One is this phrase i always say that “Sometimes you sing because you believe it and sometimes you sing UNTIL you believe it”. And i think there’s something really important about the declarative realignment of worship so we’re singing these things, especially when we’re singing scripture, we’re singing these things and it’s this prophetic imagination idea, this Brueggemann idea that we’re telling the story that is more true than the story that we’re actually living, and there’s something important about that. So it can feel like a dissonance because you can feel like this isn’t true, but actually you’re telling the story that should be true, you’re telling the story that WILL be true. So you’re actually, sometimes you’re singing it because you believe it, and then some days you’re singing it until you believe it. And I think both are okay. And both are necessary, and that’s important to remember as a worship leader, is to say this might feel like there’s a dissonance here because this is not how were living but this is how we’re going to be living, this is what God says about the world and it’s true. So i think there’s some of that and the other thing is there’s this brilliant little video with Bono and Eugene Peterson, if you haven’t seen it, and they talk about the Psalms and Bono basically says “when are the Christian worship leaders gonna start singing the truth?”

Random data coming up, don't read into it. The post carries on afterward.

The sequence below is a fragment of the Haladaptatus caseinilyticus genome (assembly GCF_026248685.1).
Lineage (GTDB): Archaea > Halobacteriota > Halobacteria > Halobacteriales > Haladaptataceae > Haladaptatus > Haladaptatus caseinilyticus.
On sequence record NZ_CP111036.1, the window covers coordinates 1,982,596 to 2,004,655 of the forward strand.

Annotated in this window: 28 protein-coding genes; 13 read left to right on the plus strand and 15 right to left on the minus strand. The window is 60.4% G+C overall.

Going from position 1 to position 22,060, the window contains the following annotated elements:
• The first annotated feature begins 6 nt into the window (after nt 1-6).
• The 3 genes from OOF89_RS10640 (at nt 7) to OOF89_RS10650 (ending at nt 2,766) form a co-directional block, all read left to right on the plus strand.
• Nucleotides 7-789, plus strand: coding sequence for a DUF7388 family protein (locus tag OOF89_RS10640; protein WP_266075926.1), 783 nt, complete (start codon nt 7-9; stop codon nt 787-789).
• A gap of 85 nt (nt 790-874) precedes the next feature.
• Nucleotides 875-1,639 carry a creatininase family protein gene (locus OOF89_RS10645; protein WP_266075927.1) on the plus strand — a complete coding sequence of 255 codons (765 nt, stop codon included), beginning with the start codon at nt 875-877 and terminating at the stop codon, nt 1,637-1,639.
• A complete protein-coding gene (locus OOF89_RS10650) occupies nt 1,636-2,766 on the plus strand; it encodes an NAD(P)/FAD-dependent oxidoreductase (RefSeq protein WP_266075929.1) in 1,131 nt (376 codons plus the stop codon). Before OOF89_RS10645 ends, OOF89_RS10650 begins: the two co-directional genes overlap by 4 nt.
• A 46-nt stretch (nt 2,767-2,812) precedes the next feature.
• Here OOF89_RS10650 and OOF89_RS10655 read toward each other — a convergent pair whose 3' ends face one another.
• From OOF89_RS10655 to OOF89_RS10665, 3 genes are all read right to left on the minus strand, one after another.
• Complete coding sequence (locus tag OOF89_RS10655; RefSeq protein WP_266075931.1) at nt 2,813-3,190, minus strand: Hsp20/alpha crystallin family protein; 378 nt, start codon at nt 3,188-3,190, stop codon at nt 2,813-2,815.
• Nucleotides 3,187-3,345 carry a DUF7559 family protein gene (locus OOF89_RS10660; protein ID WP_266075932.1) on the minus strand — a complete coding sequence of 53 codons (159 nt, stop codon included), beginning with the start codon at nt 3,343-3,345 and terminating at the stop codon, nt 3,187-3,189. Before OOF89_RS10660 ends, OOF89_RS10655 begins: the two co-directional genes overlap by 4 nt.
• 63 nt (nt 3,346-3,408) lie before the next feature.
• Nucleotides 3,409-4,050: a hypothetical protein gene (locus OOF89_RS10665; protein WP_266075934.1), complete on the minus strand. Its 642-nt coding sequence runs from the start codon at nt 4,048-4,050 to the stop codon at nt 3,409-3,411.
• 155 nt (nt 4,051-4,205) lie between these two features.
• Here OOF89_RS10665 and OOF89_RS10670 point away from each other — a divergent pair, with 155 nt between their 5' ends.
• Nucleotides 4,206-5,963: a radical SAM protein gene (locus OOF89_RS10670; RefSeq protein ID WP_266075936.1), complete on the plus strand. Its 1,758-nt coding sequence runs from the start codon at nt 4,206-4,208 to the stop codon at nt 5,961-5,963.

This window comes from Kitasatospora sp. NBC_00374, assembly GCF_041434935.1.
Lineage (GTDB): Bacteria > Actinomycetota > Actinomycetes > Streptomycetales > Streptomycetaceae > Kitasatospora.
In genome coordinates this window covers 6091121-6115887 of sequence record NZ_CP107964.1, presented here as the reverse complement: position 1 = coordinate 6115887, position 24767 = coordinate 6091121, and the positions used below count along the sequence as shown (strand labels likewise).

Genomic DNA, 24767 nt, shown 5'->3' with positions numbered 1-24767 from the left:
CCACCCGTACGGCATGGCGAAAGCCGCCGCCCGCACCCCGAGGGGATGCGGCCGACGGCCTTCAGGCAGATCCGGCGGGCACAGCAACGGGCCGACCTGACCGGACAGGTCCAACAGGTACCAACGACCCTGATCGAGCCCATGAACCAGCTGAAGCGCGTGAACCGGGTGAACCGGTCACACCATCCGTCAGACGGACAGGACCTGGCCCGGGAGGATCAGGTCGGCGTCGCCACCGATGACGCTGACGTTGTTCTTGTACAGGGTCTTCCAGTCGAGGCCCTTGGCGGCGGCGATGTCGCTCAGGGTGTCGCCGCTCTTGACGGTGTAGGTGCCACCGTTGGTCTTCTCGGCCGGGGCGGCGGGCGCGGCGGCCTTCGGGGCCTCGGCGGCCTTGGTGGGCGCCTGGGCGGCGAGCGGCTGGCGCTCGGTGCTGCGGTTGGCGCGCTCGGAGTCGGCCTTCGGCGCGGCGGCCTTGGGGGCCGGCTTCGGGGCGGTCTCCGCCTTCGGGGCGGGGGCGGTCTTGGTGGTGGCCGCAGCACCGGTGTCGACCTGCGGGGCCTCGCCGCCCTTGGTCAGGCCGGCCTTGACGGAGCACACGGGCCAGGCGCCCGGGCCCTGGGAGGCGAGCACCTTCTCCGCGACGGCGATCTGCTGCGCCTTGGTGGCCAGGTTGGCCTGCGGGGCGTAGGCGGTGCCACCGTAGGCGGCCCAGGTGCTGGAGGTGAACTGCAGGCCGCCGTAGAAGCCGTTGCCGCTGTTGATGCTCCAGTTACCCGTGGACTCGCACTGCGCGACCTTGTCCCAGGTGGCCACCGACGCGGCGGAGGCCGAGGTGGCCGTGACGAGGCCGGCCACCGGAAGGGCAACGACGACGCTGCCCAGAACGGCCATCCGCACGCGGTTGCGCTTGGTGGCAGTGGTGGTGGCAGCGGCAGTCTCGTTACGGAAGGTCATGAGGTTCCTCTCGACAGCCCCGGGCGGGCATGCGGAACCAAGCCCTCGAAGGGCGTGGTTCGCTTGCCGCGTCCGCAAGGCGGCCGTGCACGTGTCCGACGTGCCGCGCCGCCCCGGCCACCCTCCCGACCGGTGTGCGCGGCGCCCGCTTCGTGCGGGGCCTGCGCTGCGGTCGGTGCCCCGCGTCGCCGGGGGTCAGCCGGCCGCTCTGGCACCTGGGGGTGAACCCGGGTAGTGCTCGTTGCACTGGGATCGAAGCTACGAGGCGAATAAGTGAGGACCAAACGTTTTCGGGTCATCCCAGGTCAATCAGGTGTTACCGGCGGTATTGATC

And I thought that was a really powerful thing, to actually start telling the truth in our songs.
I think the Vineyard has done a fantastic job at this actually and I think one of the great strenghtsof your denomination is you have brought language and music and worship to real life and I think it’s been a beautiful gift to the church so I am super honoured for that reason about the Vineyard. But I thought it really resonated with me because we actually do have to put into language the cry of the oppressed, not just the sort of Brueggemann picture of the answer. Some of the richness of those Psalms to say “you know, life is ****, where are you God?” and just to hang out there for a while. And I think that’s important too because we need language and songs of lament but like real life stuff where we’re telling the truth and we’re safe to cry out to God, and that’s part of justice.
I’ve found that when I’m serving with the poor and when we’re having prayer meetings with the poor, that’s coming out naturally and if you’re having worship that is totally removed from any angst it means you’re probably not doing justice, you probably don’t know anyone oppressed because when you know people are oppressed that just naturally comes in your worship because you’re expressing your heart to God and your heart’s broken, so I think both of those things are true at the same time.